France started the day on Friday in slow motion with the entry into force of a new containment intended to slow down the second wave of the Covid-19 epidemic, even if its terms are much less drastic than those of the previous one in the spring .
This lightened confinement took effect at midnight. “There is no other solution,” Prime Minister Jean Castex said Thursday evening, the day after the announcement of the measure by President Emmanuel Macron.
This confinement must last “at least” until December 1, according to terms which “will not be those of March-April, because we have learned from the first wave”, assured Mr. Castex.
The difference between the two confinements was obvious early Friday morning in the streets of central Paris, where passers-by, cars and trucks were numerous.
“The crossing of Paris this [vendredi] morning felt more like an ordinary day than a first day in confinement. Warning. Much is being played out at the moment if we want to avoid the overflow, “said the director general of the AP-HP (Assistance publique – Hôpitaux de Paris), Martin Hirsch on Twitter.
On the other hand, the crowd was significantly less than a normal day in public transport.
– Attestations –
In Lille, a little before 9:00 a.m., the Lille-Flandres station was rather quiet, but a few dozen travelers of all ages hurried, some with large suitcases, to their train bound for Paris.
Three police officers made a regular round without checking the travelers.
Serge, 62 years old and retired, had “planned for a long time to spend a few days in Lille, then the weekend in Paris”, before returning home to Avignon on Monday. “I will follow my plans, and bet on the tolerance of the police,” he told AFP.
As during the first confinement from mid-March to early May, exemptions will be possible for shopping, going to the doctor, but also taking the air for “one hour maximum” and in “a radius of one kilometer from the home “, according to Mr. Castex. The fine will still cost 135 euros, but to make things easier, “permanent certificates” will be issued this time by companies and schools.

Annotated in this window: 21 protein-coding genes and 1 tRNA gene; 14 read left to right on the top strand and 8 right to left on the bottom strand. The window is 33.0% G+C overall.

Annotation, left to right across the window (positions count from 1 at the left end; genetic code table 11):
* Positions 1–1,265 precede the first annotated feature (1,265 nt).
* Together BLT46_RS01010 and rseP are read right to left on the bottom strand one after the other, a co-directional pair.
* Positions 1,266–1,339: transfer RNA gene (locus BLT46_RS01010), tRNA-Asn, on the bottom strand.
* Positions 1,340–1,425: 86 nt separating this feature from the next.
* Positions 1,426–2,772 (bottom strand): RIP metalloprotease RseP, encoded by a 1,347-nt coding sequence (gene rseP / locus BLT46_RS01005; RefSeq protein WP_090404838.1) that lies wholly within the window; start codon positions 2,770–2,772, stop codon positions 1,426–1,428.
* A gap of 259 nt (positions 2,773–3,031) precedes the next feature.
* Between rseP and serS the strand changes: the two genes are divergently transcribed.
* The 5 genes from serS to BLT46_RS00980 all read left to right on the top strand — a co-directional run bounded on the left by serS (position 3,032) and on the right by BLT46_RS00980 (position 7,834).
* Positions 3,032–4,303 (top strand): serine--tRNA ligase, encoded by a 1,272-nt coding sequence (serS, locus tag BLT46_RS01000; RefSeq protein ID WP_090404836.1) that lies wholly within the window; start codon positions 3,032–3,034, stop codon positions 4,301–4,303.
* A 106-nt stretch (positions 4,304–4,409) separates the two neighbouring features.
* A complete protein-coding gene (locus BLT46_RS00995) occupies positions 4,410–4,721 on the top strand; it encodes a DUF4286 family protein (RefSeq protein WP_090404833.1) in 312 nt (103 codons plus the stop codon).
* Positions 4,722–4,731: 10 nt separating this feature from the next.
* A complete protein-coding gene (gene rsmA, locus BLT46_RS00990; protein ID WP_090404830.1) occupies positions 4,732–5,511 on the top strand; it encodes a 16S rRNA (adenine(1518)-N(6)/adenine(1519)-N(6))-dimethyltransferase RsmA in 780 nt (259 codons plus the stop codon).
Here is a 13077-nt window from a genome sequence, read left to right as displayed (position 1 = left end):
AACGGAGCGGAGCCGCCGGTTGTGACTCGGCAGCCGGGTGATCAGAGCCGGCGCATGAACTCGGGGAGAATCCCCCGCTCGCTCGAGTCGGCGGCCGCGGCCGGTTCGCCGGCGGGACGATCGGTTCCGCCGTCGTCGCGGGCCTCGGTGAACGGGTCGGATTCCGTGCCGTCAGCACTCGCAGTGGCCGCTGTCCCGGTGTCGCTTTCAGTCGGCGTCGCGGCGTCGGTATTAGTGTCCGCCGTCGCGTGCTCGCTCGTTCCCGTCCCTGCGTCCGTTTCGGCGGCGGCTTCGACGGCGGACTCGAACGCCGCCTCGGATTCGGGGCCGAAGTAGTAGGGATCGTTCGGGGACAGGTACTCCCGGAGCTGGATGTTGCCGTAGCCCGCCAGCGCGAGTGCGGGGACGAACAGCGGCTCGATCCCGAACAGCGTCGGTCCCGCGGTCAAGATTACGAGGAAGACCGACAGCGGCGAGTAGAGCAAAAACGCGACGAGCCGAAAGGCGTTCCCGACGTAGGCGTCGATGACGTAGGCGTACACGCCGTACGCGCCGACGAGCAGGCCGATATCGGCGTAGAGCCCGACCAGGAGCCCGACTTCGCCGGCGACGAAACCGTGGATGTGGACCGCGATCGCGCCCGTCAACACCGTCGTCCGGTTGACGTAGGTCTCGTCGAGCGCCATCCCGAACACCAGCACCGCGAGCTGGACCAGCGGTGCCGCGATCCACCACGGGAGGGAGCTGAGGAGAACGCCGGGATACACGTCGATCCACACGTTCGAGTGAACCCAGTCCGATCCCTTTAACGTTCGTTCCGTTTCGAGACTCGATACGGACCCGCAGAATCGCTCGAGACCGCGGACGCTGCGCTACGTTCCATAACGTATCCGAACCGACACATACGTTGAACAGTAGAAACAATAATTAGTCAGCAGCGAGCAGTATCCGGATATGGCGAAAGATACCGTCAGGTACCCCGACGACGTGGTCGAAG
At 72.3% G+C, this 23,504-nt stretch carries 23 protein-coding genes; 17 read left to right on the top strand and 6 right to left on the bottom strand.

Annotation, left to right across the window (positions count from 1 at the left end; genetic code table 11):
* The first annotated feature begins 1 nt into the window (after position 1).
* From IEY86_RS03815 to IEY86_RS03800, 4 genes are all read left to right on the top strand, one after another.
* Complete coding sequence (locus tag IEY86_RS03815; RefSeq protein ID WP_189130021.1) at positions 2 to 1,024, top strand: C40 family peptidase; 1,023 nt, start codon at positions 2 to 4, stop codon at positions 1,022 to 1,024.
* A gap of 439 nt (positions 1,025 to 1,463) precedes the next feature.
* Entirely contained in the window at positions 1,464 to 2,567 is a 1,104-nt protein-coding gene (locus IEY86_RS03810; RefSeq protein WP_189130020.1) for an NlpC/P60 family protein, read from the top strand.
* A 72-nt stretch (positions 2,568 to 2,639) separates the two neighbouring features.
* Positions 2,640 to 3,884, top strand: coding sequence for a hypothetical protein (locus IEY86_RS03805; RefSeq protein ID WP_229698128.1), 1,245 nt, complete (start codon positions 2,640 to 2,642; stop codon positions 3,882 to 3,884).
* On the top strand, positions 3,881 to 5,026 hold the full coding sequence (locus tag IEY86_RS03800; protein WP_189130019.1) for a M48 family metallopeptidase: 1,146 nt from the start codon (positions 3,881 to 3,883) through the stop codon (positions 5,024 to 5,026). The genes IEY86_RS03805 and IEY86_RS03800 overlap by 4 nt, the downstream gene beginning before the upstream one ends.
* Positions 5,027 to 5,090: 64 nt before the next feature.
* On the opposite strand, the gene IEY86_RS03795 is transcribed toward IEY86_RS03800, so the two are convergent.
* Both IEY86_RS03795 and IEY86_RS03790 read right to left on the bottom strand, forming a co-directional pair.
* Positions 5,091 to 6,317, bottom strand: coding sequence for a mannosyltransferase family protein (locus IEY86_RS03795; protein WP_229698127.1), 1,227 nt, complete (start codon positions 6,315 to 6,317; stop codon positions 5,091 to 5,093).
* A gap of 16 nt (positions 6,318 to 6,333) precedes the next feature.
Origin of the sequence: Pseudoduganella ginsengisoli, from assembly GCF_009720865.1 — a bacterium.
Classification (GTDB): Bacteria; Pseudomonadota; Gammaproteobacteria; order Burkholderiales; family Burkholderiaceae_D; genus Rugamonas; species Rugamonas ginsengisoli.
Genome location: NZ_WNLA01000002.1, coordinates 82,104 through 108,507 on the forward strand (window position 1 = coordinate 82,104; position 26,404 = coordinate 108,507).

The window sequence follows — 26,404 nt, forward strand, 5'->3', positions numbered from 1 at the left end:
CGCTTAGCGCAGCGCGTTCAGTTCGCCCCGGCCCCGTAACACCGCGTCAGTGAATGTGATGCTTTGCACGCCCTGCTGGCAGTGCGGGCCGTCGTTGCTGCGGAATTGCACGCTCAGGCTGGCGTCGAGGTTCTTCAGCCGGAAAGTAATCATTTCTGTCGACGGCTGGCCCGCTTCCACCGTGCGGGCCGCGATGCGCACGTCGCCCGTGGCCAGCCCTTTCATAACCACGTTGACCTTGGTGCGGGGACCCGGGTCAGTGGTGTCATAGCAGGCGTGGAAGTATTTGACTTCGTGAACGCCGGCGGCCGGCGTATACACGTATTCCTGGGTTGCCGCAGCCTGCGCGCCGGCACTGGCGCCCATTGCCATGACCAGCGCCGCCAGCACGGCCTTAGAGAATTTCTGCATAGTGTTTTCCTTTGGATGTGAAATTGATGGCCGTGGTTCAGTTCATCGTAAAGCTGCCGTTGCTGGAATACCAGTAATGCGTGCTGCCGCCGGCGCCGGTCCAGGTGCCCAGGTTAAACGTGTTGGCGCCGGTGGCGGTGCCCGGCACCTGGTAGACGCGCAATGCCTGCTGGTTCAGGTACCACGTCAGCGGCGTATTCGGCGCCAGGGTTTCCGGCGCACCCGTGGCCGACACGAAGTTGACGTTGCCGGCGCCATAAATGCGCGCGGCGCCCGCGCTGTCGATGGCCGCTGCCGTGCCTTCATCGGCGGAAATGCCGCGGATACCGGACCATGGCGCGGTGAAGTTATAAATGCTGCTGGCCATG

Public service counters or food markets will remain open (unless the prefect decides otherwise), and some stores benefit from exemptions. But businesses deemed non-essential (including bars and restaurants) will remain closed.
There are three major changes compared to spring: schools, colleges and high schools will remain open after the start of the All Saints holidays on Monday, work can continue and we can visit residents of nursing homes.
Click here to enlarge
But “the use of teleworking must be as massive as possible” and instituted “five days out of five”, according to Mr. Castex. It is “not an option”, but an “obligation”, insisted the Minister of Labor Elisabeth Borne.
The authorities will take stock every two weeks on the evolution of the epidemic to see if the measures should be strengthened or lightened. On Wednesday, Mr. Macron had indicated that the goal was to go “to about 5,000” cases of contamination per day, against more than 47,000 recorded Thursday.
– “Justice of the peace” –
This bar of 5,000 contaminations will be “a justice of the peace,” epidemiologist Dominique Costagliola told AFP. “But four weeks [de confinement], it is really the minimum “, she added, judging that it was necessary” to wait two or three weeks “to have” a more precise idea of a realistic potential duration “.
As of Thursday, 3,147 people were in intensive care or intensive care. The death toll has exceeded 36,000, including 250 in hospital in the past 24 hours.
“We had anticipated the second wave,” insisted Mr. Castex, facing accusations from the opposition and many health specialists. But there will be a peak in hospitalizations in November “higher than in April,” he warned to justify the choice of re-containment.
On Thursday, Parliament approved this choice by 399 votes to 27 in a vote that was not binding, while the Senate, dominated by the right, refused its support (178 votes against, 130 for and 27 abstentions) .
Unsurprisingly, the reconfinement will weigh heavily on the French economy and the government now expects a slightly more severe recession than expected this year, despite the strong rebound of the French economy in the third quarter.
The gross domestic product (GDP) should contract by 11% said Friday the Minister of the Economy Bruno Le Maire, while he predicted a recession, already significant, of 10% so far.
A situation all the more complicated for the government as it faces another emergency, that of security after the Islamist attack which killed three people in a church in Nice on Thursday.
bur-pr / fpo / tes